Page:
6. 6. Inevitable  shiK   Today, with the pervasive and ‘user friendly’ nature of IT, and available access to global sourcing opportunities, IT functions and capabilities are converging with the business and the Business Relationship Management has to help pave the way for inevitable shift. 6
  7. 7. Let’s  start  with   Business  Rela+onship  Management   Year 2005: ISO/IEC 20000 defined Relationship Management as a process of “…establishing and maintaining a good relationship between the service provider and the customer…” Year 2011: ITIL® 2011 Service Strategy defines Business Relationship Management as “…the process that enables BRMs to provide links between the service provider and customers … » Year 2012: CobiT® 5 defines “Manage the Relationship” Process as a formalized and transparent way of ensuring common “focus on achieving a common and shared goal of successful enterprise outcomes … using …common language and a willingness to take ownership and accountability for key decisions” 7
  8. 8. Business  Rela+onship  Management  Ins+tute     BRMI Incorporated in March 2013 with a mission to: “Define, inspire, value, and promote the key traits of effective Business Relationship Management” This mission is fulfilled through: A learning community of BRM professionals A Wiki collaboration platform BRM Interactive Body of Knowledge™ Professional BRM training, development and certification BRM research and publications 8
  9. 9. BRM  as  a  Role,  a  Discipline  and  Organiza+onal  Capability   9 •  As  an  Organizational Capability  BRM  is  everything  it  takes,  both  visible  and  behind  the   scenes,  that  makes  producing  a good or providing a service possible,  meaning  having   people  with  the  right  competencies  to  play  the  roles  required  by  defined  processes,   and   armed   with   useful tools,   all   backed   by   management systems   that   create   incen8ves  for  performance  and  improvement.   •  As   a   role,   the   Business   Rela8onship   Manager   is   a   connector   and   translator   between   a   provider  organiza8on  and  a  business  unit   •  As   a   discipline,   Business   Rela8onship   Management   embodies   knowledge,   skills,   behaviours  that  foster  value-­‐producing  rela8onships  between  a  provider  and  the  business   units  they  serve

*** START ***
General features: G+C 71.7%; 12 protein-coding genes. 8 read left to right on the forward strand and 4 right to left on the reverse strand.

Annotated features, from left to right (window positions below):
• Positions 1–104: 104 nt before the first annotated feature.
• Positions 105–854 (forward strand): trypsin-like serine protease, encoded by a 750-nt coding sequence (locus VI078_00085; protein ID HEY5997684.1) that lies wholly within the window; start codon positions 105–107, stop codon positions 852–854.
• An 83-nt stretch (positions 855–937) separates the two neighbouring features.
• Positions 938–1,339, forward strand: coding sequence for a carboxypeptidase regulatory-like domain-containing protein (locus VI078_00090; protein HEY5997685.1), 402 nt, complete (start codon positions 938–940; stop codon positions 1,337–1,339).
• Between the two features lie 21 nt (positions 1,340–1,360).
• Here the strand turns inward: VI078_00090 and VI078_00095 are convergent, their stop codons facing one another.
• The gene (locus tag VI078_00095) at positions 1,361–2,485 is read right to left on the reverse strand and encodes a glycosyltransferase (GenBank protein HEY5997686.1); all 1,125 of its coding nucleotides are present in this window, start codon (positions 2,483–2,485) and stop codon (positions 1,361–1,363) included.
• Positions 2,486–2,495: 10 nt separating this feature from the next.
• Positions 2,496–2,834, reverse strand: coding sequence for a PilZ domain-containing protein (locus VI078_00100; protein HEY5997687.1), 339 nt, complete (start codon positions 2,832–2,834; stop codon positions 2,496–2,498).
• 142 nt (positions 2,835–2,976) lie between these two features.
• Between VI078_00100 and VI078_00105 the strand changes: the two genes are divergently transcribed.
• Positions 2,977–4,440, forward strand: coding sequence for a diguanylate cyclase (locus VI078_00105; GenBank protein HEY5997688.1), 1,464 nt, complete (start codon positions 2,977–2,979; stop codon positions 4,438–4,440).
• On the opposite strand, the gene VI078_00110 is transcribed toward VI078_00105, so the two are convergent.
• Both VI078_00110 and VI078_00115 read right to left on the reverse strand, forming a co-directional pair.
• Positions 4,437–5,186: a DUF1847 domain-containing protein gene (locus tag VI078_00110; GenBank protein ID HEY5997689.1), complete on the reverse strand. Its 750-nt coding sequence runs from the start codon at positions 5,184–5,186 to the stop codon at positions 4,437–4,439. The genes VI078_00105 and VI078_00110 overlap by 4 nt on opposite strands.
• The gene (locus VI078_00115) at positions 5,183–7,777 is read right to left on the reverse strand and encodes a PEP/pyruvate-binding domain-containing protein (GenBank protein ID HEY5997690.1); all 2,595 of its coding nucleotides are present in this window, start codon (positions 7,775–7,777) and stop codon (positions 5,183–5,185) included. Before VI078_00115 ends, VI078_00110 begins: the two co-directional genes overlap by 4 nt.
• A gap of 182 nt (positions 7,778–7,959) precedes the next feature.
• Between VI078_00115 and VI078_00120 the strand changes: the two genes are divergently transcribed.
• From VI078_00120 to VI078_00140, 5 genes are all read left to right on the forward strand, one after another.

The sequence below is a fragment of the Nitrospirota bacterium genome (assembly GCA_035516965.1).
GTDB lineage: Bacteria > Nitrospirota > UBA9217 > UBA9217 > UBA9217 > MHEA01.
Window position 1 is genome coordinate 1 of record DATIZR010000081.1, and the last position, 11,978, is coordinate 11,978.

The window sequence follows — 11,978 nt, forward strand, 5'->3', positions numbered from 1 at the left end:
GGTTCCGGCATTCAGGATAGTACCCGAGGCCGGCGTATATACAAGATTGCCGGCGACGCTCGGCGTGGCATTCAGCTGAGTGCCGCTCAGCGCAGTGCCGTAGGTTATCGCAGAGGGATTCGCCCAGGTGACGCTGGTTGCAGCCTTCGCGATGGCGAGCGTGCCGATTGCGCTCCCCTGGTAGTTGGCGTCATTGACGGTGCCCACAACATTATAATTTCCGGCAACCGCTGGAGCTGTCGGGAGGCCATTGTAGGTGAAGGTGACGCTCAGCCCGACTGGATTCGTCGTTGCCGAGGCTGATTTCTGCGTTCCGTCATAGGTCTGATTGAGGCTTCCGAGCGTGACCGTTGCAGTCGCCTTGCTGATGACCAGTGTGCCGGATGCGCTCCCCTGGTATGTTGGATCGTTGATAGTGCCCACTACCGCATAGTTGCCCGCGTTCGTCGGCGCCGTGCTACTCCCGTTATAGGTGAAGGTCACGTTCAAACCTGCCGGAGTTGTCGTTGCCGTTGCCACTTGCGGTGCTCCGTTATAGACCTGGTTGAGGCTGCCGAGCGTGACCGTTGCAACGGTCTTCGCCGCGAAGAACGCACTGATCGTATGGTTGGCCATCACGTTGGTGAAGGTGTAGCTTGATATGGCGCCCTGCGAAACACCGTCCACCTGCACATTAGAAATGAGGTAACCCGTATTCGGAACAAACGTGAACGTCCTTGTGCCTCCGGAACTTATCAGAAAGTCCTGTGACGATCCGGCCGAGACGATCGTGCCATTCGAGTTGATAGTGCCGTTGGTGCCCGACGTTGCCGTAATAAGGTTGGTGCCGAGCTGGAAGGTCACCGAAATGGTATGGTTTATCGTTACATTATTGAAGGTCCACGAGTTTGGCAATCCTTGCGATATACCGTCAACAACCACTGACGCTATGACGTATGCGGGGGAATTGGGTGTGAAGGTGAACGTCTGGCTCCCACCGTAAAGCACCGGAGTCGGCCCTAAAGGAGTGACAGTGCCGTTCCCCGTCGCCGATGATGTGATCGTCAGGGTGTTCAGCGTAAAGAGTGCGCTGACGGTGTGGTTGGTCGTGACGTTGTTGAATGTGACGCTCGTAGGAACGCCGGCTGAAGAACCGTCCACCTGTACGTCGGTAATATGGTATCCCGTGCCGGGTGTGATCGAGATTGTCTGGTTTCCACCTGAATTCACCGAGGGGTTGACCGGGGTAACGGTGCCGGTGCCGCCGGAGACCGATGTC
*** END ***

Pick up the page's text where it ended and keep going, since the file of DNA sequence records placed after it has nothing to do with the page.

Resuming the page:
10. 10. Business  Rela+onship  Management  defini+on     “Business Relationship Management stimulates, surfaces and shapes business demand for a provider’s products and services and ensures that the potential business value from those products and services is captured, optimized and recognized.” Source:  BRMI  Ins8tute   1 0
  11. 11. BRM  metaphors   1 1
  12. 12. Typical  BRM  role   1 2 Sits  at  intersec8on  of  service  provider  and  business   partner   S8mulates,  surfaces  and,  shapes  business  demand  for   maximized  value   Member  of  both  business  and  provider  management   teams  
  13. 13. The  “House  of  BRM”   1 3 The  ‘‘roof’  protects  the   integrity  of  the  BRM  role   The  ‘pillars’  define  the  BRM   space  in  terms  of    Core   Disciplines   The  ‘founda8on’  supports  the   execu8on  of  the  role  
  14. 14. Aspects  to  consider…   1 4
  15. 15. It  takes  two  to  tango   1 5 "It  takes  two  to  do  the  trust  tango-­‐the  one  who  risks  (the  trustor)  and  the  one  who  is  trustworthy  (the  trustee);     each  must  play  their  role”     -­‐Charles  H.  Green,  The  Trusted  Advisor   You can sail on a ship by yourself, Take a nap or a nip by yourself. You can get into debt on your own, There are a lot of things that you can do alone! But ...It takes two to tango! Al Hoffman and Dick Manning, 1952
  16. 16. Business  Demand  Maturity  and  Provider  Supply  Maturity   1 6 A tool for calibrating supply and demand maturity, and BRM role!
  17. 17. Climbing  maturity  levels   Credibility = Expertise + Trust The elements of trust: Similarity Prolonged positive interactions Appropriate behaviour (in business partner’s eyes) Consistent behaviour – do what you say you will do! 1 7
  18. 18. Trust  can  be  earned   Not by expertise alone… We view as experts those we trust But we don’t necessarily trust experts! 1 8 …But by relationship management       Ac8ve  listening     Crea8ng  posi8ve  interac8ons  with  business  partners     Helping  business  partners  become  self-­‐sufficient     Teaching  and  coaching     Responding  well  in  difficult  business  partner  encounters     Avoiding  defensiveness     By  building  a  mul8year  capability  roadmap  and  delivering  or  showing  results  against  that  roadmap